Short stroking disk drives to improve performance

Reading a post from Hans DeLeenheer (VEEAM) which ramped up quite a bit including responses from Calvin Zito (HP), Alex McDonald (NetApp) and Nigel Poulton. The discussion started on a comment that XIO had “special” firmware which improved IO performance. Immediately the term “short-stroking” came up which leads to believe X-IO is cheap-skating on their technologies. I was under the same impression at first right until the moment I saw that Richard Lary is (more or less) the head of tech at X-IO together with Clark Lubbers and Bill Pagano who also come out of the same DEC stable. For those of you who don’t know Richie, he’s the one who ramped up Digital StorageWorks back in the late 70’s/early 80’s and also stood at the cradle of VAX-VMS. (Yeah yeah, I’m getting old, google it if you don’t know what I’m talking about.)

Anyway, the topic “Short Stroking” is often mentioned as a cause of high numbers in numerous performance reports but what exactly is it.

For that to answer we need to have a look at the layout of a diskdrive (HDD). An HDD consists of one or more platters, an actuator with a few arms attached, a drive motor, cache ,transmission bus and some other smarts here). The drive motor determines the drive rotational speed. (RPM) and the actuator performance determines the speed of the heads moving back and forwards over the platters.

The things that determine the performance of a drive are the following:

  1. Rotational Delay
  2. Seek time
  3. Settling time
  4. Cache
  5. Bus speed

The bus technology is either SAS, SATA or Fibre Channel these days of which the first two are the most common especially in newer arrays. SAS does 12Gb/s and SATA 6Gb/s. The bus speed is hardly ever a factor in performance cases unless a very intensive sequential workload is required with very large blocks. In some corner cases you will see a performance bottleneck in that area. Same thing with drive-cache. The drive cache is not use to serve you as a user of that drive. In other words you cannot influence the amount or behaviour of the cache. The cache is just there to have a drive accumulate enough data to make clever decisions when and where to physically write the data on the respective platters and sectors. Each drive has its sweet-spot and there are many mathematicians working on cracking algorithms to determine that sweet-spot. In almost all cases cache is eliminated from being a bottleneck in performance cases.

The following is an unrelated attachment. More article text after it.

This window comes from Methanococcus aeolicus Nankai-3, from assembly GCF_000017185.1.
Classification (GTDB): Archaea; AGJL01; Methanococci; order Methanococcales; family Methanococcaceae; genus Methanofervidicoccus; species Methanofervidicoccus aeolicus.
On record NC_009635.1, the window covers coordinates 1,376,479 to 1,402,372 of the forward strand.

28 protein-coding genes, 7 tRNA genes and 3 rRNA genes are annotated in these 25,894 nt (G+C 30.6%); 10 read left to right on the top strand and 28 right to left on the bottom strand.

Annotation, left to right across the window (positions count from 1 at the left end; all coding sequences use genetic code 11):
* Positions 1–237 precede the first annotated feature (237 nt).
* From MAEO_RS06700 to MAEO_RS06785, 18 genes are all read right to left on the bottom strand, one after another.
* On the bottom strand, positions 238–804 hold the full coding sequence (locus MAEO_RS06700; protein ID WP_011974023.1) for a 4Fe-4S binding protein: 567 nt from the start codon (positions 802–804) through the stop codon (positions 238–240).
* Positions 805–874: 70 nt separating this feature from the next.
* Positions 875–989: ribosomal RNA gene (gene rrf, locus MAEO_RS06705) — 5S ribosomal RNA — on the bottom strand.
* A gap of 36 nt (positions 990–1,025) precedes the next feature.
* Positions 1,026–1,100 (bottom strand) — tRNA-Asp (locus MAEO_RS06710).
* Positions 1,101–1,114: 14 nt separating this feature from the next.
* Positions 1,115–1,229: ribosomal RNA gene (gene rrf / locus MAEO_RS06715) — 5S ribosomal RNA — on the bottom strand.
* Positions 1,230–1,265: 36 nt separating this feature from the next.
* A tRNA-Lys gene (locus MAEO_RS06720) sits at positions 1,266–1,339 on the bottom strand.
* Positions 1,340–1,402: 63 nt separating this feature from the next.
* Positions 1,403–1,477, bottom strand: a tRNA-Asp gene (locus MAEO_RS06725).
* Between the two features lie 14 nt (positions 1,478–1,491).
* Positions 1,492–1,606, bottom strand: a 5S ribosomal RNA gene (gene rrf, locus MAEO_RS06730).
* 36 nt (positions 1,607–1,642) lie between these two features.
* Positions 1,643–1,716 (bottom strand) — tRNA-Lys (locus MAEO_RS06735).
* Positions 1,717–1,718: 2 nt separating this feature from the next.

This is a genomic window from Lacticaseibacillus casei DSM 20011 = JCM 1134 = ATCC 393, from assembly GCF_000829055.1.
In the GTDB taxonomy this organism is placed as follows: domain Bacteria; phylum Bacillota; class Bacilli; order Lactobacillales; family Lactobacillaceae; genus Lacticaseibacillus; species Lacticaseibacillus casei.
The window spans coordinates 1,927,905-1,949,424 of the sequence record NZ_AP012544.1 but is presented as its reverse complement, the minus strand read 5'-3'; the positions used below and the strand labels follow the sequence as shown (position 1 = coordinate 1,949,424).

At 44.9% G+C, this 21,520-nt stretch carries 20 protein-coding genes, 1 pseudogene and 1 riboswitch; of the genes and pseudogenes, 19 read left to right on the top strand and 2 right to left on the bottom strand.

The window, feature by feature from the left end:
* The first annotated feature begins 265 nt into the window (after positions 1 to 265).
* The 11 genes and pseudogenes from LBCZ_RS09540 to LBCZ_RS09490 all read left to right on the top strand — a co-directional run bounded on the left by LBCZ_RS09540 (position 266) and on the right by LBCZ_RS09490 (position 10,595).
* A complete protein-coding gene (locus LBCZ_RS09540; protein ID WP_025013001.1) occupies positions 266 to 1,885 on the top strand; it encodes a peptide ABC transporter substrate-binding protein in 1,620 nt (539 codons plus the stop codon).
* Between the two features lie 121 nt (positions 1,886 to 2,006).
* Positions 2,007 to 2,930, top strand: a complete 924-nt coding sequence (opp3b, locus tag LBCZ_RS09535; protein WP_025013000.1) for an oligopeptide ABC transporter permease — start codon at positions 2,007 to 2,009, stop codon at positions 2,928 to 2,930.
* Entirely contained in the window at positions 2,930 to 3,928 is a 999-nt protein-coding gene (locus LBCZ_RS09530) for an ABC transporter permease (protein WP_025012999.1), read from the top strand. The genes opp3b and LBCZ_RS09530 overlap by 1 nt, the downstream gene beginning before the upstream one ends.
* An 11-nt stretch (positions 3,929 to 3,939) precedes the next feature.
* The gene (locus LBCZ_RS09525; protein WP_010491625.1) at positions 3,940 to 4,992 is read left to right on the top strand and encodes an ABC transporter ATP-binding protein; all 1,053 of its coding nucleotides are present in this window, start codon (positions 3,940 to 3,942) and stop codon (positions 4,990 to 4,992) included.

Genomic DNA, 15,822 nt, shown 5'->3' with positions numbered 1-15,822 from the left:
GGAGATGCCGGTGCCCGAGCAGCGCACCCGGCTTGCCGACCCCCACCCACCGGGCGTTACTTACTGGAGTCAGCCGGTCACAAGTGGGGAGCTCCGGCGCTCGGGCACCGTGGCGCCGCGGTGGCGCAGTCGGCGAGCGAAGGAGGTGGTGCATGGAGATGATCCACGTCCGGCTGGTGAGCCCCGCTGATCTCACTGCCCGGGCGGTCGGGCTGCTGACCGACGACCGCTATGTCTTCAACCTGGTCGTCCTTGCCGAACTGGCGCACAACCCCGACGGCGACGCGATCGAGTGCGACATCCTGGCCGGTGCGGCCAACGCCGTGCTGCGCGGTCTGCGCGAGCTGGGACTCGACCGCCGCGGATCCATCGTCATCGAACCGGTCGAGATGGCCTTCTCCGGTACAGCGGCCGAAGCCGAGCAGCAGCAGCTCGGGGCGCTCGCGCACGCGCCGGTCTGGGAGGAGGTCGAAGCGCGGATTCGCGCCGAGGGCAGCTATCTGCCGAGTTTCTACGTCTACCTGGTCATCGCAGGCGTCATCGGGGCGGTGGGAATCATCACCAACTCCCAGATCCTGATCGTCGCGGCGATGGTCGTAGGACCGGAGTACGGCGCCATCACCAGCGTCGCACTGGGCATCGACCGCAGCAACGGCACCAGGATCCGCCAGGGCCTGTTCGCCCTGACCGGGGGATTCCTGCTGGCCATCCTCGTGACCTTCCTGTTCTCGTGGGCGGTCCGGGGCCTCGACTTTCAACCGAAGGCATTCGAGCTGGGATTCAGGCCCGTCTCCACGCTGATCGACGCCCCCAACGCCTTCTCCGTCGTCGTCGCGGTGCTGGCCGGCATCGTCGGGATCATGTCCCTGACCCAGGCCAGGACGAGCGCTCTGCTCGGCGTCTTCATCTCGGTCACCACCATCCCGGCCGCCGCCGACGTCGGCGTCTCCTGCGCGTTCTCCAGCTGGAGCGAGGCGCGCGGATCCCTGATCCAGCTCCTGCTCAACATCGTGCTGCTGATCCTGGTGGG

That leaves us with rotational delay, seek time, latency, settling time, head switch time and cylinder skew time .

Rotational Delay (Latency)

This is the easiest one to calculate. It is measured in milliseconds and is basically 60/RPM. So on a 10000RPM drive the head needs to wait for a maximum of 6ms for a sector to arrive under the head before it can read that sector. For a 15K RPM drive that winds back to 4ms. These are maximum number so the average is 1/2 of these numbers.

Seek time

The seek time is time required for the actuator to position the head over the tracks on the platters. The number are often represented as average seek time on reads and writes. You may ask why but there is actually a difference between the read head and a write head.

Settling time

Settling time is the time it takes before the read or write from or to that sector starts. The difference in read and write heads is size. A read head is much smaller than a write head so it can start reading data from the platters even before it has settled 100% over the track. You cannot do this writes. As the write head is bigger, since is needs to transfer more energy in order to have the recording surface change the magnetic order, it needs to settle exactly above the track before it can start. This is not only a measure to warrant that the data is actually written to that track but also to prevent overwriting adjacent tracks which would be disastrous.


Latency is the sum of seek time plus rotational delay i.e. the time it takes before a read or write operation from a drive can start. This is the number that is also mentioned on most specs.

Then we have two numbers that you will likely never see on spec sheets but are very important for mechanical engineers, algorithm number crunchers and firmware developers.